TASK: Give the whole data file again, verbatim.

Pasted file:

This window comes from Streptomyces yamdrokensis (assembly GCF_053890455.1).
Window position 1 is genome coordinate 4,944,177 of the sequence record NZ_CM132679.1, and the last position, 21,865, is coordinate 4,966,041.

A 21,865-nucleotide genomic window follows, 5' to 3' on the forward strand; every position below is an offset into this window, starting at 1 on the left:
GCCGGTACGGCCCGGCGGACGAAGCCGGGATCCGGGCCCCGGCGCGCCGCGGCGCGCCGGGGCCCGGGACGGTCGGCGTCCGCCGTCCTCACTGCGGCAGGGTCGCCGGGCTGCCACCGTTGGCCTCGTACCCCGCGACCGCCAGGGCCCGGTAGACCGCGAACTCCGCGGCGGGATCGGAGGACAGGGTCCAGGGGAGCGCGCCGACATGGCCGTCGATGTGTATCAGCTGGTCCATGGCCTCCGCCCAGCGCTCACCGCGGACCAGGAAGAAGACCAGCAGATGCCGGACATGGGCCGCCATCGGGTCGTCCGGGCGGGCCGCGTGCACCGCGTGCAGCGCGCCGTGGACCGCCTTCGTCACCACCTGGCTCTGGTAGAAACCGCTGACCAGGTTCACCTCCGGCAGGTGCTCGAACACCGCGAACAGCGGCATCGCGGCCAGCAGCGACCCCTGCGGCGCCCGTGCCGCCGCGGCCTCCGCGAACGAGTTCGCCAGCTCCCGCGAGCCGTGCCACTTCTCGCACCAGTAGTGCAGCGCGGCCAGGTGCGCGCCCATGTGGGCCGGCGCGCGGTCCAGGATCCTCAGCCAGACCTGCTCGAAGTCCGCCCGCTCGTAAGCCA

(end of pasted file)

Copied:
This window comes from Streptomyces yamdrokensis (assembly GCF_053890455.1).
Window position 1 is genome coordinate 4,944,177 of the sequence record NZ_CM132679.1, and the last position, 21,865, is coordinate 4,966,041.

A 21,865-nucleotide genomic window follows, 5' to 3' on the forward strand; every position below is an offset into this window, starting at 1 on the left:
GCCGGTACGGCCCGGCGGACGAAGCCGGGATCCGGGCCCCGGCGCGCCGCGGCGCGCCGGGGCCCGGGACGGTCGGCGTCCGCCGTCCTCACTGCGGCAGGGTCGCCGGGCTGCCACCGTTGGCCTCGTACCCCGCGACCGCCAGGGCCCGGTAGACCGCGAACTCCGCGGCGGGATCGGAGGACAGGGTCCAGGGGAGCGCGCCGACATGGCCGTCGATGTGTATCAGCTGGTCCATGGCCTCCGCCCAGCGCTCACCGCGGACCAGGAAGAAGACCAGCAGATGCCGGACATGGGCCGCCATCGGGTCGTCCGGGCGGGCCGCGTGCACCGCGTGCAGCGCGCCGTGGACCGCCTTCGTCACCACCTGGCTCTGGTAGAAACCGCTGACCAGGTTCACCTCCGGCAGGTGCTCGAACACCGCGAACAGCGGCATCGCGGCCAGCAGCGACCCCTGCGGCGCCCGTGCCGCCGCGGCCTCCGCGAACGAGTTCGCCAGCTCCCGCGAGCCGTGCCACTTCTCGCACCAGTAGTGCAGCGCGGCCAGGTGCGCGCCCATGTGGGCCGGCGCGCGGTCCAGGATCCTCAGCCAGACCTGCTCGAAGTCCGCCCGCTCGTAAGCCA